Tuesday, January 22, 2013

Bad Jokes & Early Learning - Part 1 of 2

Did you miss our 1/19 event Having Fun with Language? Don't miss the next Children's Loft program: Tanya Lee Stone and Rebecca Rupp's Adventures in Non-fiction. 

Bad jokes, worse puns, nonsense words and other word games are all great ways for early learners to develop control over language. We explored this idea in the Bear Pond Children's Loft on Saturday, with educator and picture book author David Martin leading the group.

Take jokes as an example - jokes are a quick demonstration of comprehension because either you get it and laugh or you don't. It's a "little epiphany." And, frankly, it doesn't have to be a good joke.

Knock Knock
Who's there?
Cow who?
No, Cow Moo

What's one and one's favorite day? Twosday
What's a potato's favorite day? French Fryday
What's a spider's favorite day? Websday

You, too, can invent a bad joke.

Nonsense words and rhyming are other ways for children to anticipate and fill in the "right" answer. David notes: "Knowing that a rhyming word is coming up .. . helps children anticipate what the word will be. Rhythm in a story is also a wonderful way to encourage children to read with fluency.  And when children read more fluently, they understand more of what they are reading.  Ta-Da!  Comprehension!  Besides, stories in verse are fun to listen to, and that’s nothing to be scoffed at."

One example shared was a lesson plan from the Stern Center that a participant used when she first started teaching. In the lesson, each child has a different food and the instructor plays the hungry puppy who asks for mixed up foods, like 'Bapples' and 'Parrot Licks' or 'Lac & Sneeze'. The kids, of course, can correct with the right food word. David recommends the book The Hungry Thing that has a similar plot line (but, sadly, is out of print).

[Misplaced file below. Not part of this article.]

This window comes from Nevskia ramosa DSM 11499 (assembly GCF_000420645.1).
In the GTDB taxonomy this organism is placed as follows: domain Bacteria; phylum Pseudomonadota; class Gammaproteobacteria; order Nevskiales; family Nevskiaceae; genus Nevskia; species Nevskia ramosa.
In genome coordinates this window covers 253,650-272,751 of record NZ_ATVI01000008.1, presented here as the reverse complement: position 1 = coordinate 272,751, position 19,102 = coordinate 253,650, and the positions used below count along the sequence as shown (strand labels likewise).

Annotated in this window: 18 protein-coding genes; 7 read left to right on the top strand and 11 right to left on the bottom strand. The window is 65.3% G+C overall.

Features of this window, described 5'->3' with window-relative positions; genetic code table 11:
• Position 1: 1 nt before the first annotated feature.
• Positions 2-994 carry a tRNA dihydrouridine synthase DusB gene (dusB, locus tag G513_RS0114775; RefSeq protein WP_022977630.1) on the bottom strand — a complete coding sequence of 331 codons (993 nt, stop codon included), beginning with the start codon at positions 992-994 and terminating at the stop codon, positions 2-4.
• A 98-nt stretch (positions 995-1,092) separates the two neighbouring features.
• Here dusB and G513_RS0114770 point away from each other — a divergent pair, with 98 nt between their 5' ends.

Playing is also a chance to help young learners think in stories. It can be acting out basic stories using the toys students are already playing with or something more structured. One example of a structured activity uses the book Farmer Duck.

Farmer Duck is the story of a duck who needs to do all the chores on the farm, until the other farm animals step in to save him. You can gather the main objects of Farmer Duck into a box and ask kids to use these objects to make up a story, with characters, a problem they need to solve, a beginning, middle and end. Usually this part requires some facilitation. After the story is done, the picture book shows another way someone wrote a story with the same objects.

David points out that you don't need to invent these stories, songs, rhymes and activities from nothing - there are plenty of existing ones to build off of. For one example, see this earlier blog post about using 'To Market, To Market'. Or what David did with a joking back story for Five Little Piggies in his picture book with the same name. David, Jane, and the event participants created an entire list of recommended books for this purpose, click here for the virtual display.

Check out the follow up post links with to recommended reading for educators from David here

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